For seven years now annually “The Hindu” newspaper conducts “Metro Plus Theatre Fest”. This fest brings to Chennai (& few other cities) stages, the best of stage plays from different parts of the world. I have been wanting to attend it for many years but managed to do it today.
I had purchased the tickets for myself & my wife (@Rs.300 each) online few days back from BookMyShow.com and arrived early. The venue was Sir Mutha Venkata Subba Rao Concert Hall, Harrington Road, Chetpet (Lady Andal school campus). The place was decorated with bright lights and sported few food stalls including Fruit Shop from Greams Road, Pizzeria and snack stalls. After having our hunger satisfied we looked around and except us we found the place to be buzzling with people from the Elite society of Madras.
This was my first visit inside this auditorium. It seemed to be new and furnished with world-class interiors and audio systems, I was impressed with this even before the program started.
What was staged today were four short-plays (each about 25 minutes), all created by various groups from the city (local Chennai groups) – A Temporary Matter by The Madras Players, , The Purification Hunt by Theatre Nisha, The Flatulist by Boardwalkers and Ganga at Rishikesh by Stray Factory. All four of them performed well.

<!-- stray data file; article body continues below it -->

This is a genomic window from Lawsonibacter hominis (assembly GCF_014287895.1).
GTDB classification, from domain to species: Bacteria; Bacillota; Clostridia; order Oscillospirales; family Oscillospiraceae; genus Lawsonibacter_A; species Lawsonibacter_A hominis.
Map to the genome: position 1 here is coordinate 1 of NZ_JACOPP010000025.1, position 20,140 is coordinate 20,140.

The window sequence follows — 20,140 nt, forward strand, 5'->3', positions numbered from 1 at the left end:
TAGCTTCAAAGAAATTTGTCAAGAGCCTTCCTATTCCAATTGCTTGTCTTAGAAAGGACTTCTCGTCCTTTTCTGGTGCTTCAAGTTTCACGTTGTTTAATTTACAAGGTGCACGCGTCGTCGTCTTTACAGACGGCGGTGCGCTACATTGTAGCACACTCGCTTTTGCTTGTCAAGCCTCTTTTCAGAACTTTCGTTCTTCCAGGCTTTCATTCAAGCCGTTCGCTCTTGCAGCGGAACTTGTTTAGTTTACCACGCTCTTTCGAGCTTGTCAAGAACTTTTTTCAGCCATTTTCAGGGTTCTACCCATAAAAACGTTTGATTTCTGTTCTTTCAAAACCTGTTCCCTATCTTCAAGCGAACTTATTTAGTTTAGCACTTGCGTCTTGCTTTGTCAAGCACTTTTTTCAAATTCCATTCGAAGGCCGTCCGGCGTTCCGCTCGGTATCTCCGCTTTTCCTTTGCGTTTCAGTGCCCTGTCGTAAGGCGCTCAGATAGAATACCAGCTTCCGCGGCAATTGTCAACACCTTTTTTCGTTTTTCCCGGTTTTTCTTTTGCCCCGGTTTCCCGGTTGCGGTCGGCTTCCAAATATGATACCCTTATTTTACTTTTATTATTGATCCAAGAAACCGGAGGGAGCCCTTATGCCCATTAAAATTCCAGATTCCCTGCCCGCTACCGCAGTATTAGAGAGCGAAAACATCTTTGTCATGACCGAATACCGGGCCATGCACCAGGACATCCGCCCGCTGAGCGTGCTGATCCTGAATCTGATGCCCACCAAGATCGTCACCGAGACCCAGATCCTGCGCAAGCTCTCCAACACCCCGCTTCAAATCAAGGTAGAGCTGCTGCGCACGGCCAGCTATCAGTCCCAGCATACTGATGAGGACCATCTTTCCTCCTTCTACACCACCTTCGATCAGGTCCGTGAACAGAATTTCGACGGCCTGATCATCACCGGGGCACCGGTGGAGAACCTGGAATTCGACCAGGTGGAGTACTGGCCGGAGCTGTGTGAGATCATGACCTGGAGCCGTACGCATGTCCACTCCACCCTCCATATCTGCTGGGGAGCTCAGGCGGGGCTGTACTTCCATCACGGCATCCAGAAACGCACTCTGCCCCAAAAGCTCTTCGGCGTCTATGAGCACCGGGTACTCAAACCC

A Temporary Matter was starred by Rishi (Kaiyil Oru Kodi program in Sun TV) and was about the emotional gap developing between a young couple who lost their child in birth six months back. The story line and dialogs were good, but the screen play could have been paced a little faster.
The Purification Hunt was about a single interrogator from Government/Armed forces who is interrogating a tribal sympathizing couple. The whole play was only about the interrogator and the dialogues. Single handed he keeps the audience engaged through out the play, the dialogues brings to your imagination the typical struggles of tribal, the suffering at armed forces. Amazing work by Director and Screen Play writer.
The flatulist (expert at the art of farting) brings to stage the reality of control the “Agents” have over budding performers. Though the act the performer demonstrates by farting it was portrayed in a humours and enjoyable manner.
Ganga at Rishikesh was the most elaborate of all the 4 plays. It was about a father & son duo exchanging stories of their “love” met in the banks of Ganga. On stage the art director of the play manages to transport the audience to Rishikesh itself – bringing to live, the vibrant sounds/visuals of banks of Ganga.
Overall I found all the four plays to be enjoyable and memorable. You can see photos of the plays and review from here.